Jazz Fest and Newport
Two festivals that influenced each other
Forty-six years ago George Wein, founder of both Newport Jazz and Folk festivals, was invited down to New Orleans in order to help establish the event that would become the New Orleans Jazz & Heritage Festival. This fateful invitation set off a series of events that would perpetually entwine the sounds of New Orleans with the Rhode Island shores of Newport.
Each summer around the world the great rituals surrounding music festivals gear up to unfurl themselves. To a great degree we have George Wein to thank for this proliferation. The 1954 Newport Jazz Festival featured a series of live performances on an outdoor stage with attendees lounging on the lawns of the Newport Casino. The success of this arrangement set the wheels in motion for the proliferation of these events around the world. One of the key elements that distinguishes festivals from one another are the people that naturally gravitate to them. They really flourish when a community of mutual appreciation forms among the attendees, artists and organizers.
When I spoke with Wein, it became clear that he understands this better than anyone. He talked about his time in New Orleans and his vision for the festival, “Well, I wasn’t steeped in New Orleans … but I knew about gospel. I knew about Louis (Armstrong). I knew about funk. I knew about the Fats Dominos, the Allen Toussaints and that side of New Orleans music. I knew about the jazz side of New Orleans music. I had played with Sidney Bechet … I’d worked with him in Europe and Bechet was pure New Orleans. The whole element of working with the gospel, the blues, the funk, the jazz – I realized there was a street culture there. And I mean literally, a street culture that no other city in the world had. The totality of a culture that was New Orleans is still there.” Wein’s vision for the festival would encapsulate not just New Orleans culture but the culture of Louisiana as well. “That was my purpose, that’s not just to go with one direction in New Orleans, to bring in the entire element of the city, as you say, the uptown, the downtown. New Orleans is a history of different cultures, between the Creole and the African-American and the Spanish, and the French, and the English. The whole thing is, you have to hit it all or you don’t get anything.”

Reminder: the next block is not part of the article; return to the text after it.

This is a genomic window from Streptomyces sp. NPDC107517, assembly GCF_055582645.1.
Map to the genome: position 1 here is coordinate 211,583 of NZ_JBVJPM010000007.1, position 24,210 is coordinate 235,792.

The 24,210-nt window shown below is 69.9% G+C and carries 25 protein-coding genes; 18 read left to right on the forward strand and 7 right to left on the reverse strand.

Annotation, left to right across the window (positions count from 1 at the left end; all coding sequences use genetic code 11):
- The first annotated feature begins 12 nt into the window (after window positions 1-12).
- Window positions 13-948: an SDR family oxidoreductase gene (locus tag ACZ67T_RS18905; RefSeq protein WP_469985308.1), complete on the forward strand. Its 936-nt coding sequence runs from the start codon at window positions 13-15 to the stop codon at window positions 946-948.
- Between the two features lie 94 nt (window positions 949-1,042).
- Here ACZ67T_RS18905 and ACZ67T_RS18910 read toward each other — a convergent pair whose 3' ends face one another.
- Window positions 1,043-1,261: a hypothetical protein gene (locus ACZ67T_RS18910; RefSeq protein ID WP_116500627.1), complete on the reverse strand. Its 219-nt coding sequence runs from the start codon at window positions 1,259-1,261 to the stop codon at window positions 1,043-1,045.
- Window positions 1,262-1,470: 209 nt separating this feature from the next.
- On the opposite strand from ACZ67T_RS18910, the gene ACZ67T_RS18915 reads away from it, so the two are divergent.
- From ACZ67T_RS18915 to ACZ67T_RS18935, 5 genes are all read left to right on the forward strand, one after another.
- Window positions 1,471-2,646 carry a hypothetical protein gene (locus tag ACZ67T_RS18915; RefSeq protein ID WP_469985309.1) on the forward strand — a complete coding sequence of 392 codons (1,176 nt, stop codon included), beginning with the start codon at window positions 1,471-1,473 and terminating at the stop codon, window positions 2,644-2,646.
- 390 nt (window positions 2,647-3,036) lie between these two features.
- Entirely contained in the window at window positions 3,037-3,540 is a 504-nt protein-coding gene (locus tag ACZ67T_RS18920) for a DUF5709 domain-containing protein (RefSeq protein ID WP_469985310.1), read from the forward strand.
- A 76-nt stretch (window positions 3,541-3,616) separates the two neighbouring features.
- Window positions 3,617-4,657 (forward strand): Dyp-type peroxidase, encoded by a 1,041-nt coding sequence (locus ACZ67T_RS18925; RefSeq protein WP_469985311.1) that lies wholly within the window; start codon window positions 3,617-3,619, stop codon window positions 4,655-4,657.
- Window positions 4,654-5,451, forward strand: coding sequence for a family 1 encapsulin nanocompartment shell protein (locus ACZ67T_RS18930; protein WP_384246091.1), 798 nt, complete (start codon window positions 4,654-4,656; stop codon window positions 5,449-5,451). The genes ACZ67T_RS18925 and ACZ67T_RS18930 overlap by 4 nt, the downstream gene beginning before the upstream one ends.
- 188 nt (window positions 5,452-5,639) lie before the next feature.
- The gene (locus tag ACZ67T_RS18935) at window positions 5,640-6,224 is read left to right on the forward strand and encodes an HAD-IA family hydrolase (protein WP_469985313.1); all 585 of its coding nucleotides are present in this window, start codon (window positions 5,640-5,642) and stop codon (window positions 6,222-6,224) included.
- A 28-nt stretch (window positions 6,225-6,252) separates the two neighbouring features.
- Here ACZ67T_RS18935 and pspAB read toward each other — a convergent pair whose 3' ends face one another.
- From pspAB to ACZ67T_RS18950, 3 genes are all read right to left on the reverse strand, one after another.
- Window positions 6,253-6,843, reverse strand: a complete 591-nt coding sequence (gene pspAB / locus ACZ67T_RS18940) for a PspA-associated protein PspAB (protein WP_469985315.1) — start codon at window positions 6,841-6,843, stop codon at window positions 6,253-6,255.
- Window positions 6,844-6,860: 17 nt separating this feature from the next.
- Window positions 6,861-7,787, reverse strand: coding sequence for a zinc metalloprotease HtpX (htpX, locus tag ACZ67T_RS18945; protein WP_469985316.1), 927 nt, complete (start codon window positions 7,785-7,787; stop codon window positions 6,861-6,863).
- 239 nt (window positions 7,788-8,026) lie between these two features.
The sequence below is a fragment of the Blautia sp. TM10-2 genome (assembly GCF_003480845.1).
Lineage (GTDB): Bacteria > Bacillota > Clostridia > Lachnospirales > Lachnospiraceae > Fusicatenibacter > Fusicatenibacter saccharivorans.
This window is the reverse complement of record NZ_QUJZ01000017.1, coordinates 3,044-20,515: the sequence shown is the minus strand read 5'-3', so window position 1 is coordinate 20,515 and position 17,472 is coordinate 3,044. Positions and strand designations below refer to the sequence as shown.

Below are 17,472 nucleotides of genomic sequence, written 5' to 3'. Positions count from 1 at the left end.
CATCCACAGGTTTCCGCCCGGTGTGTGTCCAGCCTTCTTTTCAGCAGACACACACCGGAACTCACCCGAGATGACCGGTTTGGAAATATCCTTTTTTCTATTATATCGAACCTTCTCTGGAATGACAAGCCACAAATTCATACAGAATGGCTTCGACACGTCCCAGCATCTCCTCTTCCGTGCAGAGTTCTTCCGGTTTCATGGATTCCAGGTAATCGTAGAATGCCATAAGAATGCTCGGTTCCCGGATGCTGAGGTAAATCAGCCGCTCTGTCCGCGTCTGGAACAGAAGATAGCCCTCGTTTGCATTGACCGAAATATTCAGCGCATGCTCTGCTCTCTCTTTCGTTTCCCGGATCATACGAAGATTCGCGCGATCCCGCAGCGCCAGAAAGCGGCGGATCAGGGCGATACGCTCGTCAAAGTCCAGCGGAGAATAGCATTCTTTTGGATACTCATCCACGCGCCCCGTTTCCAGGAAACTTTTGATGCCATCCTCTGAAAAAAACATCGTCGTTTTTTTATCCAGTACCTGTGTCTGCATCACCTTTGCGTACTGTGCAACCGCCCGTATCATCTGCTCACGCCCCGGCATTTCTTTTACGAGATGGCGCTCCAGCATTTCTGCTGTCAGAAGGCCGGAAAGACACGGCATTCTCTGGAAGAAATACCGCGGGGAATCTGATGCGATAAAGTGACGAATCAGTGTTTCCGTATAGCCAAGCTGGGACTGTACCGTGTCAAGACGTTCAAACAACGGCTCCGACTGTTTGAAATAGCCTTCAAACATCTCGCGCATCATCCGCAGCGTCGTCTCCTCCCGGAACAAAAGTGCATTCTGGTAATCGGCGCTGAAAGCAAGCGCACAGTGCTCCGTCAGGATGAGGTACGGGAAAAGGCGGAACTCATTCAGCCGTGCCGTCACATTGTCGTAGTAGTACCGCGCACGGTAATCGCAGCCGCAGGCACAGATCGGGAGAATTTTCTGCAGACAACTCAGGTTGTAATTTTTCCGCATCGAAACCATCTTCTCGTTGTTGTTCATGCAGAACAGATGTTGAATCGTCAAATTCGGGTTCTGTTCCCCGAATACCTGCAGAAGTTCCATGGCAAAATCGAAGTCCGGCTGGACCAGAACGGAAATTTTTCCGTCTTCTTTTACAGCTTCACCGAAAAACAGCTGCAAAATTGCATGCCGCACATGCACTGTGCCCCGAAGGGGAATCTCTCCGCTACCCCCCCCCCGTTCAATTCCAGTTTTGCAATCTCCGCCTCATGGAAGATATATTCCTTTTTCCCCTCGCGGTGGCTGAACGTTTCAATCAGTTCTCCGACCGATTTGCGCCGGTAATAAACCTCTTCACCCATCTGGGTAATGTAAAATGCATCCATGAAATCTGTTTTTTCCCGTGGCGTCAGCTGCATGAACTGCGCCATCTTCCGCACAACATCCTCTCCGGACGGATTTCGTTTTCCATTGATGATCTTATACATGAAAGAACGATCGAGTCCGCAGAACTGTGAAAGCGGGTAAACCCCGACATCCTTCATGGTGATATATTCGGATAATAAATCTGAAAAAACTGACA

In order to effect this vision, Wein began to look for allies and, more importantly, recruits. Quint Davis was recommended to Wein by Dick Allen, who was the director of the Tulane University Hogan Jazz Archive at the time. The rest, as they say, is history. According to Wein, Davis hit the ground running. “I just threw the book at him, I said, ‘You gotta do this.’ I’ve always done that. It’s like, I take people and throw them in the water, if they could swim, good; if they can’t, they can’t. But Quint swam pretty good.” Wein wanted Davis to take the New Orleans festival in a different direction.
Davis and I chatted quite a bit about Wein’s vision. According to Davis, Wein said, “If you have something the same as the Newport Jazz Festival, then you will always be second to that. You’ll always be a festival like Newport, and Newport will be the most famous.’ And George knew a lot about New Orleans. I mean, he personally worked with Louie Armstrong, he worked with Mahalia Jackson. When I met him, he was staying with Allan Jaffe of Preservation Hall. So he said, ‘Rather than copying it … The one thing that New Orleans has that no one else in the world can lay claim to is the birthright of jazz. The birthright.’”
The New Orleans Jazz & Heritage Festival, Newport Jazz and Newport Folk all share a common origin story. Each festival takes as its mission the delivery of music in its purest form to the devout faithful in attendance. Each festival focuses on the culture that makes that music blossom. Each festival generates a space where musicians are free to experiment. The shared heritage of these festivals sets them apart from the field. These environments create moments that are truly immortal.
Davis recalls one of these unlikely moments from the early years of Jazz Fest, “The whole reality of the premise and the whole reality of the culture that George understood happened. He brought Mahalia and Duke out … there’s a picture of George and Duke Ellington. Duke was holding a little umbrella, a second-line umbrella, and Mahalia’s standing next to him in a checkered dress.